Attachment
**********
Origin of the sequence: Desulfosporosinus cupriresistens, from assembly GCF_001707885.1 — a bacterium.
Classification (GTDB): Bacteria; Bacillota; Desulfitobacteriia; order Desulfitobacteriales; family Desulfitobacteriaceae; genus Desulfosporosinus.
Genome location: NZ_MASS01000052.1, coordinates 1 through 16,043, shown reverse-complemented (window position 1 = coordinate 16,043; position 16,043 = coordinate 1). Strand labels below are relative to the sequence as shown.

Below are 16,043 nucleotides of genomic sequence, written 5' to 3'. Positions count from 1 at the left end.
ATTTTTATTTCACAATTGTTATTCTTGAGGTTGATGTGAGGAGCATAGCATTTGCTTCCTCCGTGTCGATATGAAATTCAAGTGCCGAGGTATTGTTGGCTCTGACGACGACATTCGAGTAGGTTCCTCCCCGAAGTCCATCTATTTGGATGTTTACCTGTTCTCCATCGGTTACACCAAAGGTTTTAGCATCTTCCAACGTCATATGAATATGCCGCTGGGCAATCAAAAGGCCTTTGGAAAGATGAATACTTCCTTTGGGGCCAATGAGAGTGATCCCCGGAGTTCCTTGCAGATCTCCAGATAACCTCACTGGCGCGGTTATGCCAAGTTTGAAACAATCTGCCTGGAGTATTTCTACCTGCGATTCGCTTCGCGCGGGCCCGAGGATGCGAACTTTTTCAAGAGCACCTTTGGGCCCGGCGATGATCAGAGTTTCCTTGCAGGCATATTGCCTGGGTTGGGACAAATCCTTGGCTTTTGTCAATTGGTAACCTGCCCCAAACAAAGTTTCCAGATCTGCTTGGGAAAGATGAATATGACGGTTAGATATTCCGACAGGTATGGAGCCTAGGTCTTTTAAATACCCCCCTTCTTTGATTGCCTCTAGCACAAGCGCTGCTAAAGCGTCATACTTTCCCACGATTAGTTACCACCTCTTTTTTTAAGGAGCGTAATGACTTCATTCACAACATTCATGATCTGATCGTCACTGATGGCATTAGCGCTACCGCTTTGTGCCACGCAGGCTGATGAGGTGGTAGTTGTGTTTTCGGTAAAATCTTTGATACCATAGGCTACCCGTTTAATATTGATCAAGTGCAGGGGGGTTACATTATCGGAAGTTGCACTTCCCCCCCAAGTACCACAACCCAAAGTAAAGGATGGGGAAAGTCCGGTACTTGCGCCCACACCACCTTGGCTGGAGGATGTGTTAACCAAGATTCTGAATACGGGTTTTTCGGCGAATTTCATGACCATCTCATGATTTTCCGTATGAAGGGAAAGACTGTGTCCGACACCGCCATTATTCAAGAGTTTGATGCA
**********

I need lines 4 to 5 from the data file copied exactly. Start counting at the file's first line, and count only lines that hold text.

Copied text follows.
Below are 16,043 nucleotides of genomic sequence, written 5' to 3'. Positions count from 1 at the left end.
ATTTTTATTTCACAATTGTTATTCTTGAGGTTGATGTGAGGAGCATAGCATTTGCTTCCTCCGTGTCGATATGAAATTCAAGTGCCGAGGTATTGTTGGCTCTGACGACGACATTCGAGTAGGTTCCTCCCCGAAGTCCATCTATTTGGATGTTTACCTGTTCTCCATCGGTTACACCAAAGGTTTTAGCATCTTCCAACGTCATATGAATATGCCGCTGGGCAATCAAAAGGCCTTTGGAAAGATGAATACTTCCTTTGGGGCCAATGAGAGTGATCCCCGGAGTTCCTTGCAGATCTCCAGATAACCTCACTGGCGCGGTTATGCCAAGTTTGAAACAATCTGCCTGGAGTATTTCTACCTGCGATTCGCTTCGCGCGGGCCCGAGGATGCGAACTTTTTCAAGAGCACCTTTGGGCCCGGCGATGATCAGAGTTTCCTTGCAGGCATATTGCCTGGGTTGGGACAAATCCTTGGCTTTTGTCAATTGGTAACCTGCCCCAAACAAAGTTTCCAGATCTGCTTGGGAAAGATGAATATGACGGTTAGATATTCCGACAGGTATGGAGCCTAGGTCTTTTAAATACCCCCCTTCTTTGATTGCCTCTAGCACAAGCGCTGCTAAAGCGTCATACTTTCCCACGATTAGTTACCACCTCTTTTTTTAAGGAGCGTAATGACTTCATTCACAACATTCATGATCTGATCGTCACTGATGGCATTAGCGCTACCGCTTTGTGCCACGCAGGCTGATGAGGTGGTAGTTGTGTTTTCGGTAAAATCTTTGATACCATAGGCTACCCGTTTAATATTGATCAAGTGCAGGGGGGTTACATTATCGGAAGTTGCACTTCCCCCCCAAGTACCACAACCCAAAGTAAAGGATGGGGAAAGTCCGGTACTTGCGCCCACACCACCTTGGCTGGAGGATGTGTTAACCAAGATTCTGAATACGGGTTTTTCGGCGAATTTCATGACCATCTCATGATTTTCCGTATGAAGGGAAAGACTGTGTCCGACACCGCCATTATTCAAGAGTTTGATGCA